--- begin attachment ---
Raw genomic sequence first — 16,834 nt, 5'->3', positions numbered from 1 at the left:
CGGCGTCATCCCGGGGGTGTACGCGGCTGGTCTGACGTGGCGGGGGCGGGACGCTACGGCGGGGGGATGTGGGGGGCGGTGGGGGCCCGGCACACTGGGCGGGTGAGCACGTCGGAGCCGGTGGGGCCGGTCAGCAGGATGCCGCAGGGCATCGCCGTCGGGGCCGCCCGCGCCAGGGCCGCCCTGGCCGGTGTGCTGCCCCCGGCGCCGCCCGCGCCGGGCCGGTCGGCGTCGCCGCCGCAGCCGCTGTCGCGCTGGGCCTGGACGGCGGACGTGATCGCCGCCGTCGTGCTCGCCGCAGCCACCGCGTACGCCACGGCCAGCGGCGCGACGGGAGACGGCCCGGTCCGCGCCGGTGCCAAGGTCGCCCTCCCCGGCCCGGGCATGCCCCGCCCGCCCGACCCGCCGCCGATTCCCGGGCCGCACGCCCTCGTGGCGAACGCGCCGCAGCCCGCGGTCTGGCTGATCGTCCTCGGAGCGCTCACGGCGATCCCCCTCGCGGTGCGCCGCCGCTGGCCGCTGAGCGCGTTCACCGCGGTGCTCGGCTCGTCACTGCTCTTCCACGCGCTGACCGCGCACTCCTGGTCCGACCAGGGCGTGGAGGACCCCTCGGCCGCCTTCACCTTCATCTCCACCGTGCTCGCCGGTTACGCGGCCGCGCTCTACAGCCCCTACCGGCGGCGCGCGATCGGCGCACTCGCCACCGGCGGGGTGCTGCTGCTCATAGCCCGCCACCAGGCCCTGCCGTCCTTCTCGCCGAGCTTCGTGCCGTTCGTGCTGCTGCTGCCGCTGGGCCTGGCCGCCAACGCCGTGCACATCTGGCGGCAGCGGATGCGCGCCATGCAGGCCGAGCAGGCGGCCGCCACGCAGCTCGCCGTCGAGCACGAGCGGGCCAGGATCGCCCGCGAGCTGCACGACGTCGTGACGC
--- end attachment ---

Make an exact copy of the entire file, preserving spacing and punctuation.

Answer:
Raw genomic sequence first — 16,834 nt, 5'->3', positions numbered from 1 at the left:
CGGCGTCATCCCGGGGGTGTACGCGGCTGGTCTGACGTGGCGGGGGCGGGACGCTACGGCGGGGGGATGTGGGGGGCGGTGGGGGCCCGGCACACTGGGCGGGTGAGCACGTCGGAGCCGGTGGGGCCGGTCAGCAGGATGCCGCAGGGCATCGCCGTCGGGGCCGCCCGCGCCAGGGCCGCCCTGGCCGGTGTGCTGCCCCCGGCGCCGCCCGCGCCGGGCCGGTCGGCGTCGCCGCCGCAGCCGCTGTCGCGCTGGGCCTGGACGGCGGACGTGATCGCCGCCGTCGTGCTCGCCGCAGCCACCGCGTACGCCACGGCCAGCGGCGCGACGGGAGACGGCCCGGTCCGCGCCGGTGCCAAGGTCGCCCTCCCCGGCCCGGGCATGCCCCGCCCGCCCGACCCGCCGCCGATTCCCGGGCCGCACGCCCTCGTGGCGAACGCGCCGCAGCCCGCGGTCTGGCTGATCGTCCTCGGAGCGCTCACGGCGATCCCCCTCGCGGTGCGCCGCCGCTGGCCGCTGAGCGCGTTCACCGCGGTGCTCGGCTCGTCACTGCTCTTCCACGCGCTGACCGCGCACTCCTGGTCCGACCAGGGCGTGGAGGACCCCTCGGCCGCCTTCACCTTCATCTCCACCGTGCTCGCCGGTTACGCGGCCGCGCTCTACAGCCCCTACCGGCGGCGCGCGATCGGCGCACTCGCCACCGGCGGGGTGCTGCTGCTCATAGCCCGCCACCAGGCCCTGCCGTCCTTCTCGCCGAGCTTCGTGCCGTTCGTGCTGCTGCTGCCGCTGGGCCTGGCCGCCAACGCCGTGCACATCTGGCGGCAGCGGATGCGCGCCATGCAGGCCGAGCAGGCGGCCGCCACGCAGCTCGCCGTCGAGCACGAGCGGGCCAGGATCGCCCGCGAGCTGCACGACGTCGTGACGC